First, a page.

We recognize the widespread interest in and concern about climate change across society. We hear theincreasing calls for support and empowerment from communities everywhere, to enable people to knowwhat they can do, have the motivation to act, and the skills and opportunities to act to address climate change,in their own lives and with others. We acknowledge that, in 2019, museum professionals working with climatechange have informed the United Nations of ten key lessons learnt by museums during 2016-19:

  • The importance of acting now: there is no time to waste.
  • The importance of confident and competent staff.
  • The great importance of reliable, up-to-date information and science, including basicinformation on climate change.
  • The great importance of a focus on solutions, not problems.
  • The importance of making climate change and climate action personal and relevant, aswell as understanding the big picture.
  • The importance of acknowledging people’s emotions and feelings.
  • The importance of community, and empowering people to participate fully in society.
  • The importance of engaging everyone.
  • The importance of co-ordination and collaboration between museums and partners.
  • The need for support from governments, government agencies and funders.

Having explored these points in Klimahaus® Bremerhaven 8° Ost at the international symposium ‘How To…?From Climate Knowledge To Climate Action’ we wish to make the following recommendations to museumseverywhere.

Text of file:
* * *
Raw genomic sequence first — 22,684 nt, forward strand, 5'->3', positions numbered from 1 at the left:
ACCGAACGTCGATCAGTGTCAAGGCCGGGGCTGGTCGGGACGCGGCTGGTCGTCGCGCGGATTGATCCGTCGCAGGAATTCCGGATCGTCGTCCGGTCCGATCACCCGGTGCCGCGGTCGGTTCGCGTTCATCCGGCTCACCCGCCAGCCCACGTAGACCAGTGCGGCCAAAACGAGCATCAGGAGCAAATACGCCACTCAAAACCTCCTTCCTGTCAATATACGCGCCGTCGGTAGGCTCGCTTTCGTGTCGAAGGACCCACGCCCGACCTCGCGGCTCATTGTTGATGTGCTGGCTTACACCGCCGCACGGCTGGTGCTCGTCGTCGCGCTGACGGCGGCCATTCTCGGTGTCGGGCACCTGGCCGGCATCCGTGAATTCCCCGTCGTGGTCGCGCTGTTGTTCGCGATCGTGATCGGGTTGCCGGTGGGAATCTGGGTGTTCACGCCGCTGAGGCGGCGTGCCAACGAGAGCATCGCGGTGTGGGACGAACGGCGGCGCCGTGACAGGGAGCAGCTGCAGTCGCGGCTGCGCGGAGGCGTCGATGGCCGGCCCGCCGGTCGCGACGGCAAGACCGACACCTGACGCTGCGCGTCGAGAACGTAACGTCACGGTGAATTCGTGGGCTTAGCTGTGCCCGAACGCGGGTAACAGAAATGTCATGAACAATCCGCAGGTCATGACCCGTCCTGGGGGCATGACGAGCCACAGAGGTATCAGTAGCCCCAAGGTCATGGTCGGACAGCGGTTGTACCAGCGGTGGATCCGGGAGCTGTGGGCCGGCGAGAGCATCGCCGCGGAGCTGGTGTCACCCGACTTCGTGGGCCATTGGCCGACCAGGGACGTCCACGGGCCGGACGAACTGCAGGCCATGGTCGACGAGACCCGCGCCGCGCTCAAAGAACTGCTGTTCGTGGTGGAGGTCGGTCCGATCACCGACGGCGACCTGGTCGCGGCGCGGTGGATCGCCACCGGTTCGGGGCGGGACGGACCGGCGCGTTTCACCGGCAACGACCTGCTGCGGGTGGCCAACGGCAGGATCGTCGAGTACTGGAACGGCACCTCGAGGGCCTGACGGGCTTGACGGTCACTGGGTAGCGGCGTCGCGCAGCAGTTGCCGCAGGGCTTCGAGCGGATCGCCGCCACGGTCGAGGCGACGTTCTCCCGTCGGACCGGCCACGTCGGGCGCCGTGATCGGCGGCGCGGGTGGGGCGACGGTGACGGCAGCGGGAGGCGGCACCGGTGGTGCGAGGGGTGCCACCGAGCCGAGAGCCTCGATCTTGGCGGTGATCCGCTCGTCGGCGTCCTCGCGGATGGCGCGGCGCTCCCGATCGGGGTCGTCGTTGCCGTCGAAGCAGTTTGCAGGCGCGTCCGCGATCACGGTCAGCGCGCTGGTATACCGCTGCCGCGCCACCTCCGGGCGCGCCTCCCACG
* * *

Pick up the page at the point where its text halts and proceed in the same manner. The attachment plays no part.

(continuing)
The Sustainable Development Goals are an unprecedented opportunity, for institutions, communitiesand other stakeholders to identify the challenges most relevant to their context and that draw mosteffectively on their strengths to meet these challenges.

Science, art and the humanities are all crucial for understanding and addressing climate change. Scientists, curators, designers, artists, authors, philosophers, historians, geographers, communities andpeople as individuals, all have a role to play in this endeavour. Their voices must be heard, and they should beempowered to use them.

Climate change requires radical creativity and radical collaboration, everywhere.

Museums are stronger and more effective when they make a collective impact, working with one anotherand other sectors, and empowering communities and young people. Existing movements such as Fridays forFuture, and annual dates such as Earth Day or International Museum Day, are ready-made opportunities that can help museums to collaborate with one another, and with their communities, in a joint effort to amplifyvoices and climate action.